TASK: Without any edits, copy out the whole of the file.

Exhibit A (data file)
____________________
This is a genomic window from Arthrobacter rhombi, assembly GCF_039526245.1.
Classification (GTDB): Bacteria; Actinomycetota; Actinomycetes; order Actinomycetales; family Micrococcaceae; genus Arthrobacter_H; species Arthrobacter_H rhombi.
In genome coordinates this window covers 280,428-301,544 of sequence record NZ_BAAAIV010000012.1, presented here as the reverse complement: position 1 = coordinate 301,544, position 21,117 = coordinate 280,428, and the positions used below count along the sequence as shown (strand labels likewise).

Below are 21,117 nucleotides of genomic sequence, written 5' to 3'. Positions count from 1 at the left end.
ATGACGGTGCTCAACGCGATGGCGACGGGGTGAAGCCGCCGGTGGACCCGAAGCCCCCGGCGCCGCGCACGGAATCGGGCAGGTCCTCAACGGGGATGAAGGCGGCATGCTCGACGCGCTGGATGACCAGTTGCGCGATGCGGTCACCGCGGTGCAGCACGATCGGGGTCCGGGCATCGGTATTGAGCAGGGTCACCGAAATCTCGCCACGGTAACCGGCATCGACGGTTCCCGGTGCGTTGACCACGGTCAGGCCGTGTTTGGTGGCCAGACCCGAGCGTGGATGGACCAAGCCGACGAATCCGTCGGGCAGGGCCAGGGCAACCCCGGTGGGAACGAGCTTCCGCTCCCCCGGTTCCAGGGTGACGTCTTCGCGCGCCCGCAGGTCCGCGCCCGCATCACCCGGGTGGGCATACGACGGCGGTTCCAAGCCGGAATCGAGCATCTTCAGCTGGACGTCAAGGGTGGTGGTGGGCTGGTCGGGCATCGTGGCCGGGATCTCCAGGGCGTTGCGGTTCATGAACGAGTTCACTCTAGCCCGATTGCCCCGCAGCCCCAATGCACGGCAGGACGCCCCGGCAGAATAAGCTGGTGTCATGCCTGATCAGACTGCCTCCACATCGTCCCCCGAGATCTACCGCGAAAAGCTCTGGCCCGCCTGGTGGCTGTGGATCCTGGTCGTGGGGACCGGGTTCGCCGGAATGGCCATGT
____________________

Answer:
This is a genomic window from Arthrobacter rhombi, assembly GCF_039526245.1.
Classification (GTDB): Bacteria; Actinomycetota; Actinomycetes; order Actinomycetales; family Micrococcaceae; genus Arthrobacter_H; species Arthrobacter_H rhombi.
In genome coordinates this window covers 280,428-301,544 of sequence record NZ_BAAAIV010000012.1, presented here as the reverse complement: position 1 = coordinate 301,544, position 21,117 = coordinate 280,428, and the positions used below count along the sequence as shown (strand labels likewise).

Below are 21,117 nucleotides of genomic sequence, written 5' to 3'. Positions count from 1 at the left end.
ATGACGGTGCTCAACGCGATGGCGACGGGGTGAAGCCGCCGGTGGACCCGAAGCCCCCGGCGCCGCGCACGGAATCGGGCAGGTCCTCAACGGGGATGAAGGCGGCATGCTCGACGCGCTGGATGACCAGTTGCGCGATGCGGTCACCGCGGTGCAGCACGATCGGGGTCCGGGCATCGGTATTGAGCAGGGTCACCGAAATCTCGCCACGGTAACCGGCATCGACGGTTCCCGGTGCGTTGACCACGGTCAGGCCGTGTTTGGTGGCCAGACCCGAGCGTGGATGGACCAAGCCGACGAATCCGTCGGGCAGGGCCAGGGCAACCCCGGTGGGAACGAGCTTCCGCTCCCCCGGTTCCAGGGTGACGTCTTCGCGCGCCCGCAGGTCCGCGCCCGCATCACCCGGGTGGGCATACGACGGCGGTTCCAAGCCGGAATCGAGCATCTTCAGCTGGACGTCAAGGGTGGTGGTGGGCTGGTCGGGCATCGTGGCCGGGATCTCCAGGGCGTTGCGGTTCATGAACGAGTTCACTCTAGCCCGATTGCCCCGCAGCCCCAATGCACGGCAGGACGCCCCGGCAGAATAAGCTGGTGTCATGCCTGATCAGACTGCCTCCACATCGTCCCCCGAGATCTACCGCGAAAAGCTCTGGCCCGCCTGGTGGCTGTGGATCCTGGTCGTGGGGACCGGGTTCGCCGGAATGGCCATGT